Talking with Gabrielle Hamilton: Cooking, Storytelling and Guerilla Writing

This Saturday morning, a little too early for my taste, I sat at a table at the library behind a pile of books. Gabrielle Hamilton, author of Blood Bones & Butter, was the featured speaker, and, as she passed me on the way to the podium, she paused, mentioning that she was a little afraid of being heckled. “Oh, don’t worry about that,” I responded. “This is the South. We won’t heckle you; we’ll just talk about you behind your back.”

I guess that’s fair warning that I’m now writing about her talk. It’s behind her back, I suppose, if anything posted on the Internet can really be considered behind someone’s back. But not to worry — I won’t be heckling, not even by blog.

Immediately, Gabrielle announced that she was a little bored with her book, and she wondered if we’d rather just hear her talk instead of listening to a reading. We agreed, and were treated to a fantastic hour that was funny, passionate, and, above all, inviting. It’s clear that Gabrielle is all about forging a connection with her audience, whether she’s reaching us in writing or in person from a library stage. Maybe that’s an inherent trait, or maybe it’s learned from years preparing food for other people. As a chef, you have to be just as (or more) concerned with a diner’s experience eating it as you are with your motivations while making it. Sometimes I wish more authors felt the same.

I found it refreshing that Gabrielle didn’t try to wax poetic about the connection between cooking and writing (like I just did, I guess). It seems like cooking is a job she enjoys and is good at, but it’s writing she’s really passionate about. It’s writing that moved her to tears at the podium, even though she’s given this talk hundreds of times. When she talks about cooking, she’s incredibly knowledgeable and relatable, but when she talks about writing, she really comes alive.

She told us that she’d never planned on writing a memoir. Part of this is because “(there’s this idea that) men write serious novels; women write memoirs.” Never one to do the expected, Gabrielle resisted telling the story of her life. She’d originally planned on writing a collection of essays about food. But that’s not how it turned out. “My stupid life kept spattering onto the page, as it were. Like tomato sauce,” she said.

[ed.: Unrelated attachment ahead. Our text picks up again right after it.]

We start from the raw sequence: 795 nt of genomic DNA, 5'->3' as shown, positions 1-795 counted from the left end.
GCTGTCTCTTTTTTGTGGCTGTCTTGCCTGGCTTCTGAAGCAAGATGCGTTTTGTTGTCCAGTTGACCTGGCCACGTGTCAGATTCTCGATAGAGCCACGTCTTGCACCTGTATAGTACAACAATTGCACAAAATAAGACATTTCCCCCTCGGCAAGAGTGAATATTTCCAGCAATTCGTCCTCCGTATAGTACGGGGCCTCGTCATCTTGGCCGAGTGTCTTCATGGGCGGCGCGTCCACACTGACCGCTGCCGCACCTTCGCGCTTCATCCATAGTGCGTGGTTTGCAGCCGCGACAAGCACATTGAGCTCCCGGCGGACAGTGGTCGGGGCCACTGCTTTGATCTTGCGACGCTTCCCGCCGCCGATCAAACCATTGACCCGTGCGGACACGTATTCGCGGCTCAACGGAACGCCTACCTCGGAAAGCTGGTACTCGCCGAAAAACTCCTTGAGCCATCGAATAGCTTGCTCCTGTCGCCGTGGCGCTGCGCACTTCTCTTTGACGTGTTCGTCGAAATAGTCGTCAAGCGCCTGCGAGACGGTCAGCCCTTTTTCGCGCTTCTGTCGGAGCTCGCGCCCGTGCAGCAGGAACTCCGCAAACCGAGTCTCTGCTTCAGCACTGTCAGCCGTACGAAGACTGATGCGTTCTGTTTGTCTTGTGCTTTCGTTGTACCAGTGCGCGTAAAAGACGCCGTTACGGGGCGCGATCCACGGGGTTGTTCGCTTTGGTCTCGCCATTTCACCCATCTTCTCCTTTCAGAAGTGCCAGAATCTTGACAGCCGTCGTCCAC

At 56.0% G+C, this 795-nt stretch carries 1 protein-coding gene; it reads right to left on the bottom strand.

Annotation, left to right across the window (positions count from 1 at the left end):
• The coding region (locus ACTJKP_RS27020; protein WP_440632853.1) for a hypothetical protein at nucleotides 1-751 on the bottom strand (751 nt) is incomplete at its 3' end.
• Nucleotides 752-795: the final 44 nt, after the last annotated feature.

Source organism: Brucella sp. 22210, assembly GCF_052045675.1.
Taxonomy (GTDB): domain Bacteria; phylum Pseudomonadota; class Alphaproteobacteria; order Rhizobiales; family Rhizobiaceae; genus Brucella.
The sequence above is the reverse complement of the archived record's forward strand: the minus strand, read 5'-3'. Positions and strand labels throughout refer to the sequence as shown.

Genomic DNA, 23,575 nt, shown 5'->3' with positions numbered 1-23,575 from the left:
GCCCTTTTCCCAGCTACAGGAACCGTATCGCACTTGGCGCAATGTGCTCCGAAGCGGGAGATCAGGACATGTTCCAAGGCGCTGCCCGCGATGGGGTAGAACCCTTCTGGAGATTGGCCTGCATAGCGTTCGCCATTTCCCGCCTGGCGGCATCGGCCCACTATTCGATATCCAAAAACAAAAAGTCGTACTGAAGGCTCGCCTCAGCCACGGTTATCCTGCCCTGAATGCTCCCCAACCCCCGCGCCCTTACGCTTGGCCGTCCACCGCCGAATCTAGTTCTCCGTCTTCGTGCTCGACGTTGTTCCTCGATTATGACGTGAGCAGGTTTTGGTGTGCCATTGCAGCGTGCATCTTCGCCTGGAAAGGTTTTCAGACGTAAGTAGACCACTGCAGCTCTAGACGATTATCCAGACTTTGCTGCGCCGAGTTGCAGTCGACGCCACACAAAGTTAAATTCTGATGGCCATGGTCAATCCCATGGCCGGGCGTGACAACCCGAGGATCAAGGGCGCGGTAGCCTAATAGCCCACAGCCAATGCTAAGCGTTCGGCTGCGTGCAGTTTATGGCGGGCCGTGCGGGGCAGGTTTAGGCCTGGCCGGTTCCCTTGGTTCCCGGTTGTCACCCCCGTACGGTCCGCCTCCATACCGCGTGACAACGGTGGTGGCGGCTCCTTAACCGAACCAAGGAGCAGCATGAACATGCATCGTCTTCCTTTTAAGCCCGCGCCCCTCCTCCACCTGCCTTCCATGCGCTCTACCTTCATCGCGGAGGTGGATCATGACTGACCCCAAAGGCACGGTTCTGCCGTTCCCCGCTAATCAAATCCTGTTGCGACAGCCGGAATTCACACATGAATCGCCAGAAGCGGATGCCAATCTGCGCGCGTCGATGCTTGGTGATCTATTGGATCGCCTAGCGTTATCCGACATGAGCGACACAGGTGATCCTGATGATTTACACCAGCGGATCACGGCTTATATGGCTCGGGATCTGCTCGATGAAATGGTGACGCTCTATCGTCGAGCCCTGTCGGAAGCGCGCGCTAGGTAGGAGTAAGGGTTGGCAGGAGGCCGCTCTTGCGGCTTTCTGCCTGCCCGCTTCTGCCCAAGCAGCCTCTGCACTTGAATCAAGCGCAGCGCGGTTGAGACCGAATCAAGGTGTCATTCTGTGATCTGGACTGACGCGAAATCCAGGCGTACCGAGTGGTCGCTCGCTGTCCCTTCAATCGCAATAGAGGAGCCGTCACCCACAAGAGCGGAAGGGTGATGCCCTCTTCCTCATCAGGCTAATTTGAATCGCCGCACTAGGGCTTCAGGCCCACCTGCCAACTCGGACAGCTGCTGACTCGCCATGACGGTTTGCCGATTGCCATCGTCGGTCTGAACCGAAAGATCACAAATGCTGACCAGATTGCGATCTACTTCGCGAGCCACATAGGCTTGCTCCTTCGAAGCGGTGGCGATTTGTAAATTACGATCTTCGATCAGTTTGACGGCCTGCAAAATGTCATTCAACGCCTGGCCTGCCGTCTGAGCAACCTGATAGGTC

Sometimes, that tomato sauce was literal. Gabrielle talked about how she’d write the book whenever and wherever she could, sometimes in Sharpie on the brown paper covering her work surface, her words mixed with salt, oil and meat juice. “It was not ‘A Room of One’s Own,’” she says. “It was more guerilla writing.”

Her approach to memoir writing isn’t too far off from novel-writing, because she wanted a story over all else. “A lot of books have lost narrative drive,” she said, and she didn’t want her book to be one of those. She compared a story arc to the comforting rhythm of a meal, knowing the routine, that it always begins with an appetizer, always ends in dessert. “I’m just so attracted to story, actual story,” she said. “(I find it) such a relief.”

When asked if her cooking informs her writing, Gabrielle said, “I experience those as antidotes to each other.” One is almost always solitary, the other almost never. One can stretch on for years, the other must be complete by dinner service. One is limited to the confines of a restaurant in New York City, and the other stretches across boundaries of space and time in that magic way that writing has, crossing all the way to the South, to Birmingham, to a library in Alabama.

Carrie Rollwagen is co-owner and book buyer at Church Street Coffee & Books.





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